Welcome to the post-9/11 minstrel show. The LA Times today dedicates its Column One to the plight of Arab and Arab-American actors looking for work in Hollywood. It’s an interesting chapter in the old tale of typecasting. Sayed Badreya’s saga embodies the issue well:
The burly, bearded Egyptian-born actor has played an array of menacing characters in a 20-year Hollywood career. He’ll appear with Robert Downey Jr. in next year’s “Iron Man” as an Arab arms dealer who kidnaps the hero. In 2003, he and Issawi made a short film called “T for Terrorist” in which an Arab actor, frustrated with endless terrorist roles, takes over a movie set at gunpoint.
Badreya recalls when he first arrived in Hollywood in 1986. “I couldn’t work. I was too handsome,” he laughs. “So I put on some weight and grew a beard, and suddenly I was working every day and playing the angry Arab.”
Some of the younger Arab newcomers to Hollywood look down on Badreya’s career as one spent reinforcing stereotypes. Badreya, however, makes no apologies.
“I never played something that didn’t happen. We hijack airplanes, I play a hijacker,” he said. “I do my work. I’m not going to sit and cry about it.”
I did, however, find a remark in the lede to be odd. See if you can find it:
“What kind of a name is that?” the voice coach asked at the end of the lesson. The name on the check he’d been handed by his student didn’t match the young actor’s European-sounding stage name.
The actor hesitated. He was fairly new in town and leery of any missteps. “Umm, my grandfather was Middle Eastern,” he said.
The actor said the room temperature seemed to drop. The teacher took him aside and spoke urgently. “Look,” the teacher said, “I see big things for you, but if you tell people this, you will not work in this town.” Recently, the actor landed a prominent role in a big-studio film. But he still feels compelled to keep his heritage under wraps. Only his closest friends know his ethnicity; he tells others that his parents are Italian, French, anything but the truth.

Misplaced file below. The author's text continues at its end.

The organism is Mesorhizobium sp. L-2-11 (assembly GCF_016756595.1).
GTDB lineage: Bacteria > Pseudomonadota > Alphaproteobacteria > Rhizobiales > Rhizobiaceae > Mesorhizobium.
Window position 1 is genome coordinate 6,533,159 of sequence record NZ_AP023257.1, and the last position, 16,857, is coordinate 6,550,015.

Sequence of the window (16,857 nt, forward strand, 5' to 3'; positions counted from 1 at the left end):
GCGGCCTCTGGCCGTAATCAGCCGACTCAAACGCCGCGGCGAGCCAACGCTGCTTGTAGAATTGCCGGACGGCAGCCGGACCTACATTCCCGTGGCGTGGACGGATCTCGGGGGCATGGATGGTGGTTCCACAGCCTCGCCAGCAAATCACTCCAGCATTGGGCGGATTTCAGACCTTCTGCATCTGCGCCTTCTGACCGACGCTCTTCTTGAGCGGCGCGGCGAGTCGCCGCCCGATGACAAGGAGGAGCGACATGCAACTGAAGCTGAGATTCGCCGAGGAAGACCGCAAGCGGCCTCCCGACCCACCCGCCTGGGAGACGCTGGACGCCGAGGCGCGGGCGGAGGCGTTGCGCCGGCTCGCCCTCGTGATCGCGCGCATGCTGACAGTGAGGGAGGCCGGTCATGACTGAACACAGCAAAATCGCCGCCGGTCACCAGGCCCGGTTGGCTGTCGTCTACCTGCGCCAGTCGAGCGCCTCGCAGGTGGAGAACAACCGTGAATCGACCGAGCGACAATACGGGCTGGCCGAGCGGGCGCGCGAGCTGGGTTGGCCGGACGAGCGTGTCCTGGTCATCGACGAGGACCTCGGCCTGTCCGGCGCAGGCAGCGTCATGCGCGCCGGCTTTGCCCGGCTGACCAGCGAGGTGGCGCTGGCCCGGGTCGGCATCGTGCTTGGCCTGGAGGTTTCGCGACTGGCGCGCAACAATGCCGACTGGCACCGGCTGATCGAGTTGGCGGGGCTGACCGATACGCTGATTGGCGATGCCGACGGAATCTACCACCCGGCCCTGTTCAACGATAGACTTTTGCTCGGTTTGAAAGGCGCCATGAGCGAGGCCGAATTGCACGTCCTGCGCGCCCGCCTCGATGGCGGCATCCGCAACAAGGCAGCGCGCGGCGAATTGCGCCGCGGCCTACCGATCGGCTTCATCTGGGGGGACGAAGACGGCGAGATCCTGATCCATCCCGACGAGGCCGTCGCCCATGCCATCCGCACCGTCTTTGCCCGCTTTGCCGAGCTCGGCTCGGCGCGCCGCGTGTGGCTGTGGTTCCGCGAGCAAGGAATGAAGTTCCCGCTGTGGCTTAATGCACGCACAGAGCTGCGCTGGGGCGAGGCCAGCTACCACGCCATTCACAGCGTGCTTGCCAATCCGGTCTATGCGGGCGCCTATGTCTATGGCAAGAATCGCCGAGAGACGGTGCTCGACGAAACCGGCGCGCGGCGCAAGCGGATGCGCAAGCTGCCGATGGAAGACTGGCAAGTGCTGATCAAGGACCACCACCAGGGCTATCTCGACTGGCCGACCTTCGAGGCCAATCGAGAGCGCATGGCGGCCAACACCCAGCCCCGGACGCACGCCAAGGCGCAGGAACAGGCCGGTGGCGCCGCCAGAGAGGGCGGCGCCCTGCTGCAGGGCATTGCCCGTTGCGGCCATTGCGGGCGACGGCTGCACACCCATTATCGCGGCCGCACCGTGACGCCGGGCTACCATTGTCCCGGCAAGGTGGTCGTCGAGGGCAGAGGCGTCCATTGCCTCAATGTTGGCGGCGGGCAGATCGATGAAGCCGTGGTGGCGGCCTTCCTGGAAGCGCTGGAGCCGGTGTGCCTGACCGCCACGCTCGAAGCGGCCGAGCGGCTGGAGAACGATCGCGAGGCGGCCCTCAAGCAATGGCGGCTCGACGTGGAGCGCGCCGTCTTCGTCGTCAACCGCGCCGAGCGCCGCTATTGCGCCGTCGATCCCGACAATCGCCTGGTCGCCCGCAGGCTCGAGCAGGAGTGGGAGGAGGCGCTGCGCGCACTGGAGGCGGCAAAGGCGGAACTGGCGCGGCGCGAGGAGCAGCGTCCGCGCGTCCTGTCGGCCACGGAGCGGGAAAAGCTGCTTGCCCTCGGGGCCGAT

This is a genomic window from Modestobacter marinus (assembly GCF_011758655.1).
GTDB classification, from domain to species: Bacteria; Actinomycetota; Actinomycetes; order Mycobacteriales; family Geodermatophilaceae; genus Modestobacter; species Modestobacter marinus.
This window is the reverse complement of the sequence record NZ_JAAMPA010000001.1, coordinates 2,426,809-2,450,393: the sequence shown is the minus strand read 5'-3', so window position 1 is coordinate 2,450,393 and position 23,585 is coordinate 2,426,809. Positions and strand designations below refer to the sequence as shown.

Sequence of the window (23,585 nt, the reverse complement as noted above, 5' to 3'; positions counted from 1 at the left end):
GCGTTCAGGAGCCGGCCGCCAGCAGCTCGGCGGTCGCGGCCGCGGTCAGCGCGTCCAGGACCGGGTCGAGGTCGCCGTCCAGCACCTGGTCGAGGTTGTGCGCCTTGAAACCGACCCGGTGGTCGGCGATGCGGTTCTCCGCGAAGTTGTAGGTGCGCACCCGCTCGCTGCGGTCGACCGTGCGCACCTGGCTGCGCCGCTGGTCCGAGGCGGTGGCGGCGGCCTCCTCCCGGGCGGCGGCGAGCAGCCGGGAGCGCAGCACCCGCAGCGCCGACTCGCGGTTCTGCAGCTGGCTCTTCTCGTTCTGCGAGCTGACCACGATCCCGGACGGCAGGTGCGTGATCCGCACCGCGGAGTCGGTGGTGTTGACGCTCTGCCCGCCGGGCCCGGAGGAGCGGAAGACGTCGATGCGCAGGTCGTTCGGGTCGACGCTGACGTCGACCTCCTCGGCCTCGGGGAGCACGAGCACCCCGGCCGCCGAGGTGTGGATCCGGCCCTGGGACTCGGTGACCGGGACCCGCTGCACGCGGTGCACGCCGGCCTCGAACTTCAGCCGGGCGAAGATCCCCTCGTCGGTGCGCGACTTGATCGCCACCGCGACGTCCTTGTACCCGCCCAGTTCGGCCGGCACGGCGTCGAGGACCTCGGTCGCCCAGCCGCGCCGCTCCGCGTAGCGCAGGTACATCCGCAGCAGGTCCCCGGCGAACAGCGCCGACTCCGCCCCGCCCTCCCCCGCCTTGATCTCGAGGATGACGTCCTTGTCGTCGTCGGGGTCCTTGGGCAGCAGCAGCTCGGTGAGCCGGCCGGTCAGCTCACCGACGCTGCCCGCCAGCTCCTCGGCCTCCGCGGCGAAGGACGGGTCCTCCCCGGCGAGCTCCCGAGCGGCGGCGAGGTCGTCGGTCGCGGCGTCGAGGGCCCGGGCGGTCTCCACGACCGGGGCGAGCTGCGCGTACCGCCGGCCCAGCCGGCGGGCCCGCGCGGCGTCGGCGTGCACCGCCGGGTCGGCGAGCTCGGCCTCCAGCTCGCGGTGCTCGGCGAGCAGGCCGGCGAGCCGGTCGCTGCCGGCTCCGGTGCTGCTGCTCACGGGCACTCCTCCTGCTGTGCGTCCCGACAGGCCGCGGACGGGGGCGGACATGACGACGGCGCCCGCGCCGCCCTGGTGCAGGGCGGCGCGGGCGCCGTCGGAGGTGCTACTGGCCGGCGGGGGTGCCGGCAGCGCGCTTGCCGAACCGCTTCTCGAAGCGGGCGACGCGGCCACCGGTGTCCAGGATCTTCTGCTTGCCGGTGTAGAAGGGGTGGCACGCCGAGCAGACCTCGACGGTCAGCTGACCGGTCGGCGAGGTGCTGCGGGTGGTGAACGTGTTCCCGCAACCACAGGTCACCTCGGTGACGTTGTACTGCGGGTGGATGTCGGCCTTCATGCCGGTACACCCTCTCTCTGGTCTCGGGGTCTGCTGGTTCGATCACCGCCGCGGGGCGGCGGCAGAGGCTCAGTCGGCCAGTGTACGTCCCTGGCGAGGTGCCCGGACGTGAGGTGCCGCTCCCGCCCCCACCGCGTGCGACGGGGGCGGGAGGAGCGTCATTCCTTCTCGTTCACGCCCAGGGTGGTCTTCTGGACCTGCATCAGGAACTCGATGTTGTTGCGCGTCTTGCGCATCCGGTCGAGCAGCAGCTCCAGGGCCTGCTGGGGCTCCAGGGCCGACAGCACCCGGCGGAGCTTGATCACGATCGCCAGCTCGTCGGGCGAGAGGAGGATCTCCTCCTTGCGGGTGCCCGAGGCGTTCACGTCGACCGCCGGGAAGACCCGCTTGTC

“I’m really proud of who I am, but I’m constantly having to lie about it,” said the actor, who didn’t want to reveal his name for fear that he would be relegated to playing terrorists, the new Arab acting ghetto.
Did he really say his grandfather was Middle Eastern? Not that his grandparents were from the Middle East—one from Iraq and the other from Lebanon—but that granddad was from somewhere between the Mediterranean and the Arabian Sea. Well, if you go back far enough, we’re all from the Middle East; I wonder if the actor said what country his father was from, but asked the reporter to change it as a condition for quoting him. Or maybe he really said “the Middle East,” which would further drive home the point that this actor is really aware of Hollywood’s supposed sensitivities to all-things Arab.
(A year ago, NPR broadcasted a segment titled “Filmmakers Shatter Arab Stereotypes in Hollywood,” focusing on Badreya, who had just finished shooting AmericanEast, a film that has yet to be picked up.)
* Updated: Anti-Jihadist at Pedestrian Infidel emails:
Hollywood can’t type cast Arab Muslims as terrorists enough. Besides, it’s overhyped as a ‘problem’.I think Hollywood’s more insidious type casting is always making the US Government (or some ‘disgruntled’ or ‘rogue’ employee/agent[s]) out to be the real bad guys. Syriana, Diehard 4, Xmen 2, the list of movies that exemplifies this bad guy paradigm goes on and on. Even the recent movie on Daniel Pearl, a story about the horrific true-to-life torture and barbaric beheading murder of an American reporter in Pakistan became just another pathetic cinematic exercise in asking typically pointless questions. Questions like “why do they hate us so much?” If you have to ask or wonder about such things, six years after 9-11, I sincerely suggest that you go and get your head examined. Common sense is in sadly short supply.
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